JUDGMENT Ratnam, J.
1. This Civil Revision Petition, at the instance of the wife, is directed against the order of the Court below dismissing the application filed by her in I.A. No. 80 of 1987 in H.M.O.P. No. 171 of 1986, underSection 24 of the Hindu Marriage Act, 1955, praying that the respondent should be directed to pay the petitioner maintenance in a. sum of Rs. 200/- every month and Rs. 750/- to meet the expenses of that proceeding.
2. Briefly stated, the facts giving rise to the Civil Revision Petition, are as follows:-On 17.9.1977, the respondent herein married the petitioner at Salem and the petitioner gave birth to a daughter. The petitioner and the respondent lived together as wife and husband till 22.8.1984. Misunderstandings appear to have arisen between the parties, which ultimately led to the petitioner being obliged to leave for her parents' house. On 15.7.1985, the petitioner issued a notice to the respondent, setting out the circumstances, under which she was obliged to leave the house of the respondent and demanding payment of maintenance by the respondent and other expenses, to which, on 23.7.1985, the respondent replied, requiring the petitioner to come and live with him. To this, on 29.7 1985, the petitioner sent a rejoinder and subsequently, the petitioner filed M.C. No. 9 of 1985 on the file of the Chief Judicial Magistrate, Salem, under Section 125, Code of Criminal Procedure, praying for the award of maintenance to her. In that application, the petitioner stated that the respondent was addicted to drinks and had also developed illicit intimacy with another woman and that she was beaten and dirven out of the house by the respondent, justifying her living separately from the respondent and claiming maintenance. That application was resisted by the respondent disputing the grounds alleged by the petitioner. However, on 31.3.1986, in M.C. No. 9 of 1985, the Chief Judicial Magistrate found that the petitioner had established the grounds set out by her in that petition and also found that the petitioner was obliged to leave the respondent for a just cause and that the respondent should pay the petitioner maintenance at the rate of Rs. 250/- per mensem from 31.3.1986 onwards, having regard to the income of the respondent. In Crl. R.C. No. 300 of 1986, the respondent questioned the correctness of that order, but by order dated 30.1.1990, this Court confirmed the order of the Chief Judicial Magistrate, Salem, in M.C. No. 9 of the 1985 and dismissed Crl. R.C. No. 300 of 1986. It is not now in dispute and it is also indeed the finding of the Court below in the present proceedings, that the respondent had not paid the maintenance amount to the petitioner, as ordered in M.C. No. 9 of 1985 and confirmed by this Court in Crl. R.C. No. 300 of 1986. While matters stood thus, the respondent, some time in November, 1986, instituted H.M OP. No. 171 of 1986, Sub Court, Salem under S 13 (1) (1-b) of the Hindu Marriage Act, praying for the passing of a decree for divorce annulling the marriage between the respondent and the petitioner on the ground that the petitioner had voluntarily and wilfully withdrawn from the company of the respondent, without any valid or reasonable cause, for a period of two years from 23.8.1984. That proceeding is being contested by the petitioner on grounds, which need not be noticed for purpose of the present Civil Revision Petition. In I.A. No. 80 of 1987 in H.M.O P, No. 171 of 1986, filed under Section 24 of the Hindu Marriage Act, the petitioner prayed for a direction to the respondent to pay her Rs. 200/- every month towards maintenance and Rs. 750/- to meet the expenses of the litigation launched by the respondent. Amongst others, an objection was raised by the respondent that having regard to the prior proceeding under Section 125, Cr. P.C. in M.C. No. 9 of 1985, on the file of the Chief Judicial Magistrate, Salem, confirmed by this Court in Crl. R.C. No. 300 of 1986, the petitioner was not entitled to make a claim against the respondent for maintenance and that the petition deserved dismissal, as the petitioner was not entitled to any relief. The learned Subordinate Judge, Salem found that the respondent had not paid to the petitioner the maintenance amount awarded in M.C. No. 9 of 1989, as confirmed by this Court in Crl. R.C. No. 300/86, but that, in view of the decision in Mamta Rani v. RiaJ Kumar, I (1985) IMC 141, the petitioner cannot seek payment of maintenance from the respondent for a second time in view of the prior procedings under Section 125, Cr.P.C. However, the Court directed the respondent to pay the petitioner Rs. 300/- towards litigation expenses. It is the correctness of this order in so far as it is against the petitioner that is challenged in this Civil Revision Petition.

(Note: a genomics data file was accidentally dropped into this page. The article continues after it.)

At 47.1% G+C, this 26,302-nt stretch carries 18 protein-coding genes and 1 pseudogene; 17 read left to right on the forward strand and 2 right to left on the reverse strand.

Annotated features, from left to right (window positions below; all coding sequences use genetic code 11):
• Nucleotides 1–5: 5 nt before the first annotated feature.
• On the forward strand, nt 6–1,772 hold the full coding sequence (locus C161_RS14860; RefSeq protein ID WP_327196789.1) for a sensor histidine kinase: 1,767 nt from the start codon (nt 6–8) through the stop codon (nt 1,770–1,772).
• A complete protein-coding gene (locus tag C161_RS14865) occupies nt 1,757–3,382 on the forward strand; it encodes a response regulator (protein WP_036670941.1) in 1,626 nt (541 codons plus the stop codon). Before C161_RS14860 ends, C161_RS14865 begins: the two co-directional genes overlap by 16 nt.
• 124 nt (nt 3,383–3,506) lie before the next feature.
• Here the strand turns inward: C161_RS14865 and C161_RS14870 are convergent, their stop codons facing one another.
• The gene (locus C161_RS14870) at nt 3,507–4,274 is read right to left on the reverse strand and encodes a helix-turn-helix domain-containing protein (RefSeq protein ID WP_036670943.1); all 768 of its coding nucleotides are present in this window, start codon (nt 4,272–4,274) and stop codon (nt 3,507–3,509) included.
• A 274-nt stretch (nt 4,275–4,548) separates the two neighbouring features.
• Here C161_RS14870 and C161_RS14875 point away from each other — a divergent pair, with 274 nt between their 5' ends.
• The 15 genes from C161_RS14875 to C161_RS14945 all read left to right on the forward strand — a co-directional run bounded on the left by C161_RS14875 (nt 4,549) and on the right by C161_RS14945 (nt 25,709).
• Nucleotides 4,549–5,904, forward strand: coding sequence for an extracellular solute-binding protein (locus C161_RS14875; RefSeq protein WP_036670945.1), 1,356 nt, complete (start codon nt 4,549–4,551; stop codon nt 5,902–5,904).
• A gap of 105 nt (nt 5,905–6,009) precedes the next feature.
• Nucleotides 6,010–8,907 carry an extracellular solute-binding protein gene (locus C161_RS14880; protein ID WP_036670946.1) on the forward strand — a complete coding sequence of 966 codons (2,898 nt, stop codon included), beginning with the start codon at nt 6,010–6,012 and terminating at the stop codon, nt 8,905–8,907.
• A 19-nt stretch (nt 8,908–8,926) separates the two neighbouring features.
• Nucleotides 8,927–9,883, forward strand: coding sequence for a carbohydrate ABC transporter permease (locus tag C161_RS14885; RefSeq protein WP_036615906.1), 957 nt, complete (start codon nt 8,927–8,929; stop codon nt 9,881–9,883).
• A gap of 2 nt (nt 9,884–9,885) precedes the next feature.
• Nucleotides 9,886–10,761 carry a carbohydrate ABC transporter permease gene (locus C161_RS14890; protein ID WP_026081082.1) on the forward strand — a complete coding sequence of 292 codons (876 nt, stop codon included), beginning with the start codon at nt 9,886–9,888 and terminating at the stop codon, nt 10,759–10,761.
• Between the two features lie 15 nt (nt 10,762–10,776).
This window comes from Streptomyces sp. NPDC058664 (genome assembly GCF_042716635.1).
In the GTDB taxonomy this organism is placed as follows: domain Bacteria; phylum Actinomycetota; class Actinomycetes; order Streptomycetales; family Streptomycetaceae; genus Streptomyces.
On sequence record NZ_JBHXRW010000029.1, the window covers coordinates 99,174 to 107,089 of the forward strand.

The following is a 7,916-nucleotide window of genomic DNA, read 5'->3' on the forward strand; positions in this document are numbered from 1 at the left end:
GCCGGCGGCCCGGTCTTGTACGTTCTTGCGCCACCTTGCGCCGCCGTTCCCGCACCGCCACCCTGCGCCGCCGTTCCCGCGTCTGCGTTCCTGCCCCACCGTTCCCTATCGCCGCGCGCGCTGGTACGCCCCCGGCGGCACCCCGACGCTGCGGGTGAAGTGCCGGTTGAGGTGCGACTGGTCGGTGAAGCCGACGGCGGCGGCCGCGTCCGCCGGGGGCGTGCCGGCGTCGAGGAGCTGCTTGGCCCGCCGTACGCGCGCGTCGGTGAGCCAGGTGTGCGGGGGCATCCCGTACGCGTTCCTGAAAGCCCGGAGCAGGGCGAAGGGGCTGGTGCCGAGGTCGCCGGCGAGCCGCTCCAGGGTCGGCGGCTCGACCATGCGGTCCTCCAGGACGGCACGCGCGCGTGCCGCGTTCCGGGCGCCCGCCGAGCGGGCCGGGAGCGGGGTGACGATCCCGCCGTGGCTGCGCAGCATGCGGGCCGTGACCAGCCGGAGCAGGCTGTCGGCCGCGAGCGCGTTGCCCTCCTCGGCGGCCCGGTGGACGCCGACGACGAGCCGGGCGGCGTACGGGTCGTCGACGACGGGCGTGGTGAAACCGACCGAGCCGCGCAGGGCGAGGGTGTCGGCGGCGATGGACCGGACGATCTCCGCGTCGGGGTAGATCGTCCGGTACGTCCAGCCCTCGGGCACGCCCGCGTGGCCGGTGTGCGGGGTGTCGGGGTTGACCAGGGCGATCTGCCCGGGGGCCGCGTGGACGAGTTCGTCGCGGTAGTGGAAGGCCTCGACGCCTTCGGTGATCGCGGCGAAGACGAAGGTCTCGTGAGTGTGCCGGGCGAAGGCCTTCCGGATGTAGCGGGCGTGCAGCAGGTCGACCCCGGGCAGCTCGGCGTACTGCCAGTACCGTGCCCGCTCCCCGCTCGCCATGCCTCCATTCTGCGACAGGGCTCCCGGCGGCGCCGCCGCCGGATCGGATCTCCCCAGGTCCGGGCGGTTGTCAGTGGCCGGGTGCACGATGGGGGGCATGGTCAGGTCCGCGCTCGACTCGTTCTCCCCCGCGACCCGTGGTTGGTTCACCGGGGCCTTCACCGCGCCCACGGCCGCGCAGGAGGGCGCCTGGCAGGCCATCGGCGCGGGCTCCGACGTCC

3. Learned Counsel for the petitioner contended relying upon the conclusion arrived at by the Court below that the respondent had not paid the maintenance amounts to the petitioner as per the order passed in the proceedings under Section 125, Cr.P.C. that the view taken by the Court below that the petitioner is not entitled to claim maintenance even in proceedings under Section 24 of the Hindu Marriage Act, owing to the prior proceedings under Section 125, Cr.P.C. is erroneous. It was also further pointed out that the decision relied by on by the Court below in Mamta Rani v. Raj Kumar, 1 (1985) IMC 141, did not have any application at all. Attention was also drawn by learned Counsel in this connection to the decisions reported in Surjtt Kaur v, Tirath Singh, AIR 1978 P.&.H. 112, Ramesh Chander v. Veena Kaushal, , Ganapathy v. Rajalakshmi, AIR 1982 T.L.N.J. 426, and Sriramachandra Murthy v. Satya Sathimani, I (1984)-I-MMC 406 (A.P.). On the other hand, learned Counsel for the respondent submitted that the petitioner having already succeeded in obtaining an order for payment of maintenance from the respondent in the proceedings under Section 125, Cr.P.C. cannot be permitted again to recover maintenance under Section 24, Hindu Marriage Act, and strongly relied upon the decisions in Mamta Rani v. Raj Kumar, I (1985) IMC 141, and Sudershan Kumar v. Deepak, 1985 Crl. L J.N.O. C 25 (P&H)-II (1981) DMC 191 (P&H).